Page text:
Central Bank is asked to investigate overcharging

Oireachtas finance committee asks for check of all Irish banks following scandal

The clerk of the finance committee wrote to Central Bank governor Patrick Honohan requesting investigation of ‘all banks that had tracker products to establish if customers were overcharged’. Photograph: Matt Kavanagh

The clerk of the finance committee wrote to Central Bank governor Patrick Honohan requesting investigation of ‘all banks that had tracker products to establish if customers were overcharged’. Photograph: Matt Kavanagh

 

The Oireachtas finance committee has asked the Central Bank to investigate all Irish banks to determine if they have overcharged customers or incorrectly denied them access to a tracker rate.

This follows the recent scandal involving Permanent TSB, which admitted in July to a “serious failure” in how it managed interest rates on 1,372 mortgage accounts from 2006 onwards. In some cases, the borrowers lost their homes as a result of this failure.

On September 24th, the clerk of the finance committee wrote to Central Bank governor Patrick Honohan requesting that the regulator “investigates all banks that had tracker products to establish if customers were overcharged and not given access to the appropriate rate”.

Disquiet

The Irish Times

The Central Bank has yet to respond to the letter. A spokeswoman for the regulator said: “The Central Bank is currently examining a number of lender-specific practices, particularly in relation to these lenders’ transparency with tracker borrowers. The outcome of our supervisory work, together with our ongoing monitoring of market intelligence, has and will continue to inform the decisions we make on the most appropriate and effective supervisory engagement.”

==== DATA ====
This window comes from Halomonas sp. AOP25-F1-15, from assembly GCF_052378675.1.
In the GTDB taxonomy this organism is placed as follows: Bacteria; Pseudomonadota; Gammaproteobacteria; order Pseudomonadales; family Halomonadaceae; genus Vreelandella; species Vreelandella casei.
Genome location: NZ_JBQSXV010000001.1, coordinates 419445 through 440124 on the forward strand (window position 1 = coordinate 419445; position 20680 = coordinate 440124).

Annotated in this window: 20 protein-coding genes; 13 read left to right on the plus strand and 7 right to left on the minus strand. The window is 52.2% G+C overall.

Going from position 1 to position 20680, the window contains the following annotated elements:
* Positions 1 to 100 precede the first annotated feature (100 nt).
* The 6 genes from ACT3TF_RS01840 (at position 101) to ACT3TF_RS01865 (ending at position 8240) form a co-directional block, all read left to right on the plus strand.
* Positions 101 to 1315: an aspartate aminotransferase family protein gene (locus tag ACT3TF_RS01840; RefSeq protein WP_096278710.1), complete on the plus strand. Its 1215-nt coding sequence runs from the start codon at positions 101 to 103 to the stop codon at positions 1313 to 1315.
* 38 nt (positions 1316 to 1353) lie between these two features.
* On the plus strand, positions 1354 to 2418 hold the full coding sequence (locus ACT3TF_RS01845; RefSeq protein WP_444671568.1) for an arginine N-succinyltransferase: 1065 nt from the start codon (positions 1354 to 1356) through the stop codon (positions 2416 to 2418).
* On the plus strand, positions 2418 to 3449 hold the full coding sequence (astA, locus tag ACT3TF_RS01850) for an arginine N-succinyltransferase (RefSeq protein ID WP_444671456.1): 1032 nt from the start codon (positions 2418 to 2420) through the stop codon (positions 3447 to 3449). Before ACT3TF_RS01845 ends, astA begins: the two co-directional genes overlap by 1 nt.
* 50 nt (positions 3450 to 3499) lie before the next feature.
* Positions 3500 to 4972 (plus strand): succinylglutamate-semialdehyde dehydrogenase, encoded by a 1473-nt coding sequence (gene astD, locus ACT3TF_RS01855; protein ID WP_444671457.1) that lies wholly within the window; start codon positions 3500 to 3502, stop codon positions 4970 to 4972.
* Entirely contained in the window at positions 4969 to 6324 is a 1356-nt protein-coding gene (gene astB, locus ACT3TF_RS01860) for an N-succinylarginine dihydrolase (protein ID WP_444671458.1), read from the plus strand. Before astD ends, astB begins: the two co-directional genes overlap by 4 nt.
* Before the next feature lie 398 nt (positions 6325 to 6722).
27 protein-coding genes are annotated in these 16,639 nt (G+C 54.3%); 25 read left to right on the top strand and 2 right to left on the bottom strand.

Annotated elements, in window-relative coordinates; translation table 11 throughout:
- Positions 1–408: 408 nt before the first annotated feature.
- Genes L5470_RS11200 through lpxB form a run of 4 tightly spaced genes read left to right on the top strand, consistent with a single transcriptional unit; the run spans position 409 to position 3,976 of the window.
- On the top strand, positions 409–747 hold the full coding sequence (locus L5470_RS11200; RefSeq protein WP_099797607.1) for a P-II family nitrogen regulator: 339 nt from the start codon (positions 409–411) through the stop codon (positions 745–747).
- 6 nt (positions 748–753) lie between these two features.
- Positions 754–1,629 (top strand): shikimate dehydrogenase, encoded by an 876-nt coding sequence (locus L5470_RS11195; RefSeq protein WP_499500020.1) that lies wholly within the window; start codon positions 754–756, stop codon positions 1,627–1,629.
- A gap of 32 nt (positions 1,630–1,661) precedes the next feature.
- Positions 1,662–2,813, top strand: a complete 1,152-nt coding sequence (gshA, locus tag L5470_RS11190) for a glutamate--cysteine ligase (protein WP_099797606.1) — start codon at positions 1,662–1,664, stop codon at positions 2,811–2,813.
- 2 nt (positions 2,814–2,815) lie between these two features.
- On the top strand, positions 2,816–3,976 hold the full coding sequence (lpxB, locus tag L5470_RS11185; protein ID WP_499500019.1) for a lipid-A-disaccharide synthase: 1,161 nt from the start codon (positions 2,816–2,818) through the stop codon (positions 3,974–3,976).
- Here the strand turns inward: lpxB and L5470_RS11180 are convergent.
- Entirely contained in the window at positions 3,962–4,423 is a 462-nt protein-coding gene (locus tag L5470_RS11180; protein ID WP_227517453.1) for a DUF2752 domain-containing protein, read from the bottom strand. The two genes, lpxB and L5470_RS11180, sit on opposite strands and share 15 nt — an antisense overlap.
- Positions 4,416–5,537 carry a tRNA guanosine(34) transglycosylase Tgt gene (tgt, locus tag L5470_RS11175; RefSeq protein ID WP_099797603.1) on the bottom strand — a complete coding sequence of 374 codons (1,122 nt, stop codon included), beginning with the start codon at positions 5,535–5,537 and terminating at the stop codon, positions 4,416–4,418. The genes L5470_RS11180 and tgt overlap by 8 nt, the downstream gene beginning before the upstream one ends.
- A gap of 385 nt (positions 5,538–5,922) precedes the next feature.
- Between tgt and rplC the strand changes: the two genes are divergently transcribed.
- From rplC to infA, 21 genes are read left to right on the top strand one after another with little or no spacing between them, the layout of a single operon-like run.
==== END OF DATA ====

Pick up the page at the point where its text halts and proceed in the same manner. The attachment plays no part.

The PTSB case involved the bank failing to inform certain customers of the consequences of breaking early from a fixed rate or discounted tracker period. The consequences of breaking early were that customers lost their contractual right to be offered a tracker rate in the future. Instead they were put on standard variable rates, which proved to be more expensive.

Investigation

Liam Twomey, Fine Gael TD and chairman of the finance committee, responded this week by informing the organisation the committee shared its concerns about the tracker overcharging issue and had “added a meeting with PTSB” to its work programme.

It is understood the committee will wait to hear back from the Central Bank before considering a date for PTSB to appear.

IMHO chief executive David Hall said the Central Bank should already have carried out an industry-wide investigation. “It’s not enough to simply expect individual consumers to take on these cases themselves,” he said.

PTSB has offered financial compensation to the customers affected by the overcharging. It also faces a fine from the Central Bank.